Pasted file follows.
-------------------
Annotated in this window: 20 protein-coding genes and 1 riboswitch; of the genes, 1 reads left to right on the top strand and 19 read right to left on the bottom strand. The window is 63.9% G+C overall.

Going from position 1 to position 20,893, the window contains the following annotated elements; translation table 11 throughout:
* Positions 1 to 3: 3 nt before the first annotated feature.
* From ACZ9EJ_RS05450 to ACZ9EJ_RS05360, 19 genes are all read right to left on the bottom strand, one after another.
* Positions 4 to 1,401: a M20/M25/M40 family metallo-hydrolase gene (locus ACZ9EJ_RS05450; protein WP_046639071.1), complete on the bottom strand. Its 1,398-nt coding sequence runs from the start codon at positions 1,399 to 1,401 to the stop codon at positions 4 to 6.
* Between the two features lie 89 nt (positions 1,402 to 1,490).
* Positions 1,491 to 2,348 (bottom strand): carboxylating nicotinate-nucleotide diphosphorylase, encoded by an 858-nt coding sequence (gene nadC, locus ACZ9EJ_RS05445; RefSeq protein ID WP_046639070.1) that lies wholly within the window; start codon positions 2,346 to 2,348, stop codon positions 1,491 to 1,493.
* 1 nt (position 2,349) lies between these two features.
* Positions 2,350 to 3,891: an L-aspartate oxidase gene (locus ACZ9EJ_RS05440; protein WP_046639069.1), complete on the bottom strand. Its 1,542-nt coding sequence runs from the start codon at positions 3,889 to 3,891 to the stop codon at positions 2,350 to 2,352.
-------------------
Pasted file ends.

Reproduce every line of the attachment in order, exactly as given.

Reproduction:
Annotated in this window: 20 protein-coding genes and 1 riboswitch; of the genes, 1 reads left to right on the top strand and 19 read right to left on the bottom strand. The window is 63.9% G+C overall.

Going from position 1 to position 20,893, the window contains the following annotated elements; translation table 11 throughout:
* Positions 1 to 3: 3 nt before the first annotated feature.
* From ACZ9EJ_RS05450 to ACZ9EJ_RS05360, 19 genes are all read right to left on the bottom strand, one after another.
* Positions 4 to 1,401: a M20/M25/M40 family metallo-hydrolase gene (locus ACZ9EJ_RS05450; protein WP_046639071.1), complete on the bottom strand. Its 1,398-nt coding sequence runs from the start codon at positions 1,399 to 1,401 to the stop codon at positions 4 to 6.
* Between the two features lie 89 nt (positions 1,402 to 1,490).
* Positions 1,491 to 2,348 (bottom strand): carboxylating nicotinate-nucleotide diphosphorylase, encoded by an 858-nt coding sequence (gene nadC, locus ACZ9EJ_RS05445; RefSeq protein ID WP_046639070.1) that lies wholly within the window; start codon positions 2,346 to 2,348, stop codon positions 1,491 to 1,493.
* 1 nt (position 2,349) lies between these two features.
* Positions 2,350 to 3,891: an L-aspartate oxidase gene (locus ACZ9EJ_RS05440; protein WP_046639069.1), complete on the bottom strand. Its 1,542-nt coding sequence runs from the start codon at positions 3,889 to 3,891 to the stop codon at positions 2,350 to 2,352.